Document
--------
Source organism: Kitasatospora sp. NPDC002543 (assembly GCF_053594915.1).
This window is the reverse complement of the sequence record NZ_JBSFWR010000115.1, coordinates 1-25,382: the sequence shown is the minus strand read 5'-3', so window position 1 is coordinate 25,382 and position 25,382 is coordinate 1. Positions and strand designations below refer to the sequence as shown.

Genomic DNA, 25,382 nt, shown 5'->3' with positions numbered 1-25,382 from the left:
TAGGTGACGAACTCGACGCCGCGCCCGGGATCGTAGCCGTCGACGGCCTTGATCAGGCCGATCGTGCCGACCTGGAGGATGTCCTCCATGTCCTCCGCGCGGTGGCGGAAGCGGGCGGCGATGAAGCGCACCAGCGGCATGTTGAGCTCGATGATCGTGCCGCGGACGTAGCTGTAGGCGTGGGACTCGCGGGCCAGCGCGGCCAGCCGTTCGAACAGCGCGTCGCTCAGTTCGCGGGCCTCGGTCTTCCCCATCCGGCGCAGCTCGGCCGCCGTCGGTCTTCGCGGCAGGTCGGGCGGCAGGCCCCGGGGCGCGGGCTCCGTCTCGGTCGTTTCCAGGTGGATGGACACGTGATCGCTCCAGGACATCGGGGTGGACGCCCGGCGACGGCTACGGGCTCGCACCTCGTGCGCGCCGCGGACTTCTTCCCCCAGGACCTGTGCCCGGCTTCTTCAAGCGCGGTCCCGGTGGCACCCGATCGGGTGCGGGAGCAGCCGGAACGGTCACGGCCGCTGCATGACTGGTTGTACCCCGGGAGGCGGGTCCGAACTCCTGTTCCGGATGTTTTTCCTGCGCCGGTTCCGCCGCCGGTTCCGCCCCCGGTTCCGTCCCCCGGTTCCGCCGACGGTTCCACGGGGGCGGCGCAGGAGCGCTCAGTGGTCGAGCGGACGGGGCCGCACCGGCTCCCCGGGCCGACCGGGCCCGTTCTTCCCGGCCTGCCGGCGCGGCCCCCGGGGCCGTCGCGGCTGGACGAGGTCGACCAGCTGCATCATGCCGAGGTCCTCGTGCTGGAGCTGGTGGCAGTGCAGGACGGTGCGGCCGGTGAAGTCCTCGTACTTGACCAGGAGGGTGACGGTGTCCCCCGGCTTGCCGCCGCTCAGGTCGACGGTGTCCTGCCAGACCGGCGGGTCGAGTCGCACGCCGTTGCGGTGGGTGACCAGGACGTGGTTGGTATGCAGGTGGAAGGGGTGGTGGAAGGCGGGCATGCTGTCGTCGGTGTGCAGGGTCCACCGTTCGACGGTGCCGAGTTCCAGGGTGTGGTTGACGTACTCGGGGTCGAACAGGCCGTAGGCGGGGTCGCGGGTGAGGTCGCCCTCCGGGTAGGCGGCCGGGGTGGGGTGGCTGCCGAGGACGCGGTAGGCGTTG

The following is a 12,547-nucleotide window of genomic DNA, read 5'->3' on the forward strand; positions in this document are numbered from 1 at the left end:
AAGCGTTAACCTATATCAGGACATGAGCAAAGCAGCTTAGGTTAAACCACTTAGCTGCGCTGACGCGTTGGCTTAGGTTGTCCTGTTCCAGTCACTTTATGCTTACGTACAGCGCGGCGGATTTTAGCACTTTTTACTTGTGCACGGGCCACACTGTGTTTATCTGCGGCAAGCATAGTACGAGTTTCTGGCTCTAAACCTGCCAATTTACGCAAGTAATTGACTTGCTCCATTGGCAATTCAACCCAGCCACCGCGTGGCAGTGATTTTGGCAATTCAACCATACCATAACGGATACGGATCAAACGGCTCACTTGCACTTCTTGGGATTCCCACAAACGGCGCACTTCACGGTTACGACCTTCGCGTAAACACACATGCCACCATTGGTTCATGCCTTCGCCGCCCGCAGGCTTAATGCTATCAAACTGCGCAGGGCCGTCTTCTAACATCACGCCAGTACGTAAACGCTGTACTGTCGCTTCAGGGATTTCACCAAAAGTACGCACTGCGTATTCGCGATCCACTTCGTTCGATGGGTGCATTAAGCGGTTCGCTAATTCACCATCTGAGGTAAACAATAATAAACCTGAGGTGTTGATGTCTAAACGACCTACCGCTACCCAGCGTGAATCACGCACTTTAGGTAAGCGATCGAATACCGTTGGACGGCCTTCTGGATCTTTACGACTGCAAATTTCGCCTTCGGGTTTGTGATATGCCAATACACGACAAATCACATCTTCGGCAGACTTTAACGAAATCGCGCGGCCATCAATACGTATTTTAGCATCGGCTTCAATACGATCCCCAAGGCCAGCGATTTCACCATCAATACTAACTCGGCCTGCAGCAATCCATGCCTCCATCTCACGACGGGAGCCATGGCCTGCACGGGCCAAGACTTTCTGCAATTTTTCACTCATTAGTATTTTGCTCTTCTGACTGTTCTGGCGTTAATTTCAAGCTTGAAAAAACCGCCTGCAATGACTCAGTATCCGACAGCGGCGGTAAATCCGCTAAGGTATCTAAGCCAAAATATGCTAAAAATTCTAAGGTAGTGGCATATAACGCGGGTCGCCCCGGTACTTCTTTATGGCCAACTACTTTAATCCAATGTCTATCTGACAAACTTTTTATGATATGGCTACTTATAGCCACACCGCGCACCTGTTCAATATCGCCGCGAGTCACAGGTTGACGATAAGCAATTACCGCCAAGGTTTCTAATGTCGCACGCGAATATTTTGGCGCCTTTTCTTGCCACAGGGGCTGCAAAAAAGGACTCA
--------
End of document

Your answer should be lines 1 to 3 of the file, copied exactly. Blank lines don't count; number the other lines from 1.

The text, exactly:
Source organism: Kitasatospora sp. NPDC002543 (assembly GCF_053594915.1).
This window is the reverse complement of the sequence record NZ_JBSFWR010000115.1, coordinates 1-25,382: the sequence shown is the minus strand read 5'-3', so window position 1 is coordinate 25,382 and position 25,382 is coordinate 1. Positions and strand designations below refer to the sequence as shown.

Genomic DNA, 25,382 nt, shown 5'->3' with positions numbered 1-25,382 from the left: